From International Socialism (1st series), No.79, June 1976, pp.39-40.
Transcribed & marked up by Einde O’ Callaghan for the Encyclopaedia of Trotskyism On-Line (ETOL).
Socialism and Revolution
Allen Lane, £4.50.
DOES THE transition to socialism require the smashing of the existing state, or can it be achieved through piecemeal reforms? This has been the most fundamental question in the socialist movement for the last century, and important arguments have been produced by the partisans of both sides.
There are also those who hedge their bets, who argue that ‘the destruction of the bourgeois apparatus pf repression ... is no longer the first priority, as it was fifty years ago’, and that what is needed is ‘a socialist strategy of progressive reform’. In Marxist jargon such people are called ‘centrists’. And although centrists have been known to fight bravely on the barricades, they cannot – by definition, as it were, since they duck the fundamental question – contribute to Marxist theory.
André Gorz – from whose book of essays the above quotations come – is a centrist. M. Gorz is friends with everyone. On page 64 he quotes with unbounded admiration the Italian spontaneists of Lotta Continua; on page 86 he tells us that the trade union bureaucrats of the Italian CGIL and the Belgian FGTB have understood the need to attack ‘the whole system’.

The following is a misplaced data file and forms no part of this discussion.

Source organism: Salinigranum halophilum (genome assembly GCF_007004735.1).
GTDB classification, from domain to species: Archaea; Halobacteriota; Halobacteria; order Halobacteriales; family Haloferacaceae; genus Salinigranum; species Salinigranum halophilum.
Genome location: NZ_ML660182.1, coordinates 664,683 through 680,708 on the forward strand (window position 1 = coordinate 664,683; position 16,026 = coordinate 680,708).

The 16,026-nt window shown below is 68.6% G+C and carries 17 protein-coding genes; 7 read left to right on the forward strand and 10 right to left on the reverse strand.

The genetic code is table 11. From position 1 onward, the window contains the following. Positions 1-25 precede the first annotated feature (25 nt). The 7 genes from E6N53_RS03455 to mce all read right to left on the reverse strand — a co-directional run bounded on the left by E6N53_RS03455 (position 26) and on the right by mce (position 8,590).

As a result, all the main issues are missed. The essays – all but one written in the mid-sixties – assume that capitalism can continue indefinitely to provide workers with ‘a basic livelihood and even a modest surplus’. With the flavour of a ‘revived forty-five’, readers can taste again the clapped out rhetoric of the New Left of the early sixties, complete with that particularly absurd and sexist notion that the working class are corrupted by possessing washing machines. Politics becomes, not a necessity flowing from the very guts of the struggle, but something superimposed in glossy and ill-translated volumes from Allen Lane.
Likewise the question of Stalinism. Russia is ‘socialist’, its ‘authoritarian planification’ was ‘scarcely avoidable’, but it is not a ‘model’.
And above all, the question of who is going to do the job is fudged Mr Gorz lectures us at length about the need for a ‘revolutionary mass party’, its strategy, tasks and structure. Just one small problem remains. Where is this party? Is Mr Gorz a member? Where do I sign on? Is he, by some strange chance, talking of the existing Communist Parties, or do these wonderful organisations have to be built from scratch? All is lost in verbiage. The British left needs theory, but it can do without Mr Gorz.
Last updated: 16.2.2008